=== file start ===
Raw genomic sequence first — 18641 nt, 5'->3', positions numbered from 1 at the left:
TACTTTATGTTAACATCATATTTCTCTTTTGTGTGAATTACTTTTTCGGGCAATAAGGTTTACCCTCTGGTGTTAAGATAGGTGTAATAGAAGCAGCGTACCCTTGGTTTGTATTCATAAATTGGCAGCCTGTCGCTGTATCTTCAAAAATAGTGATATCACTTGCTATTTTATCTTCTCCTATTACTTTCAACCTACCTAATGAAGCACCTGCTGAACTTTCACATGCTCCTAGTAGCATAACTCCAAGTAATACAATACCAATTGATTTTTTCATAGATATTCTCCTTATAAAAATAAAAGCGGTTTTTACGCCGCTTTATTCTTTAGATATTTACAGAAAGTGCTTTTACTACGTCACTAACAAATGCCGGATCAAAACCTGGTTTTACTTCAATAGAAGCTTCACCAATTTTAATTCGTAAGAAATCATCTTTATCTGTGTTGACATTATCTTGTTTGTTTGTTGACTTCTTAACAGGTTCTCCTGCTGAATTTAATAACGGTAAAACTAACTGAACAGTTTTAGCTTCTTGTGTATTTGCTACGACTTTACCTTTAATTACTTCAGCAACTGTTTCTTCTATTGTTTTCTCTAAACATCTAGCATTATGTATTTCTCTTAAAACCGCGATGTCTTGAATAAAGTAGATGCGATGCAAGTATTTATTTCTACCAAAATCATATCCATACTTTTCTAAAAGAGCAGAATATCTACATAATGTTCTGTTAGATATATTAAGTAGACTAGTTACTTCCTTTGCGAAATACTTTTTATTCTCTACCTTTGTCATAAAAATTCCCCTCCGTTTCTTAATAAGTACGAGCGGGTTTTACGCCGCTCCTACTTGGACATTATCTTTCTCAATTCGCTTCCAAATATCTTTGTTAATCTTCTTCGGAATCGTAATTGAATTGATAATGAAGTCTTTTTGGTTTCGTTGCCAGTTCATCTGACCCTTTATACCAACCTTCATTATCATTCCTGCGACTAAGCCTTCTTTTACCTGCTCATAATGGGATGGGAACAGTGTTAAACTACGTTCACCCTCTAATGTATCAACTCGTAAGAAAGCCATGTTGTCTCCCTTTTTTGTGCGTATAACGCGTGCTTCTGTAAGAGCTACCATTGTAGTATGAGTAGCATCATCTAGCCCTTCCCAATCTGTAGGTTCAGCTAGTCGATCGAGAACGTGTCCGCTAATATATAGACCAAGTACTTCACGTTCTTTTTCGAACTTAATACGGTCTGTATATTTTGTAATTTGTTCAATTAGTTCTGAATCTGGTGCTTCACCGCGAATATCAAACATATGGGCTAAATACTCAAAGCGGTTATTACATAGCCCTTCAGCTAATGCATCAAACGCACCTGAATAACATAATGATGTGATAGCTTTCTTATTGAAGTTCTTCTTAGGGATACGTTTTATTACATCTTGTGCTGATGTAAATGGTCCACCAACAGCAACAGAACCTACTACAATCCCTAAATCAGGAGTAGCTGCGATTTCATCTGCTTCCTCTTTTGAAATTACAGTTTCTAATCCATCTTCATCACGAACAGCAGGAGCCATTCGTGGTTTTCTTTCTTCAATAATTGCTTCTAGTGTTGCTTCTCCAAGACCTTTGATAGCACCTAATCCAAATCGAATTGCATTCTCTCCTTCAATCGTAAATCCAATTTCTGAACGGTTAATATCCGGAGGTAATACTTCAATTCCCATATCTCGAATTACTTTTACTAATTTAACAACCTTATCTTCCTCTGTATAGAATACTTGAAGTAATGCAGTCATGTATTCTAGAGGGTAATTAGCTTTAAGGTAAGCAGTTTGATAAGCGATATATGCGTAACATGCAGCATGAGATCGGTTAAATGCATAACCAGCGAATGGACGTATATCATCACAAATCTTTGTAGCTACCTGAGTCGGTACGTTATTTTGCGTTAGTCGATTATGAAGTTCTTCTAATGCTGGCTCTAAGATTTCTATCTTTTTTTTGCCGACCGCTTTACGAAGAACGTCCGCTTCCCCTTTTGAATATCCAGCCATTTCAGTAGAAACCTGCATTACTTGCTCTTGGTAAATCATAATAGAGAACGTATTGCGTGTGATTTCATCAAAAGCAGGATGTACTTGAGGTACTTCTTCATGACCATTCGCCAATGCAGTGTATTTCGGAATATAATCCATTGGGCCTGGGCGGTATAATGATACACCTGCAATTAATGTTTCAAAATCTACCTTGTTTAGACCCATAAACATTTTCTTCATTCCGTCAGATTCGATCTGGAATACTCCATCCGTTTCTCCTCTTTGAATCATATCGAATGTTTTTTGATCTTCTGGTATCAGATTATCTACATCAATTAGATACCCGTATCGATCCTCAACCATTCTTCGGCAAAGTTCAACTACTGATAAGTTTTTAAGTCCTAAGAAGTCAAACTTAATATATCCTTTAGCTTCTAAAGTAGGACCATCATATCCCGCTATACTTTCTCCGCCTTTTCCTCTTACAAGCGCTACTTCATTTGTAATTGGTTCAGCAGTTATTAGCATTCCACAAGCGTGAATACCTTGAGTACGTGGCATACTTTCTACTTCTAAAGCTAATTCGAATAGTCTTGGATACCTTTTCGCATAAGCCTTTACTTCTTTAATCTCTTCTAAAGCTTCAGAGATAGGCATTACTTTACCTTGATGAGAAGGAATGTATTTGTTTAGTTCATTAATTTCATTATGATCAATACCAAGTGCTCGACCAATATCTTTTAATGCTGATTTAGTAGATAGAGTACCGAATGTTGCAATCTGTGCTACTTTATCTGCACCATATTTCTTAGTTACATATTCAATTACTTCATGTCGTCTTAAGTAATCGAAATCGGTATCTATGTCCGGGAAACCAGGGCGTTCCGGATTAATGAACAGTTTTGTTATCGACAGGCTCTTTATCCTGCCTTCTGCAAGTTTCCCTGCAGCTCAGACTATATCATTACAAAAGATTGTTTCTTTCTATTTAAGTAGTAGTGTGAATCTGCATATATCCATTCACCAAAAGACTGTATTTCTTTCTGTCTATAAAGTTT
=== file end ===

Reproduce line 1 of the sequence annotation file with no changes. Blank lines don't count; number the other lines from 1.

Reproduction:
Raw genomic sequence first — 18641 nt, 5'->3', positions numbered from 1 at the left: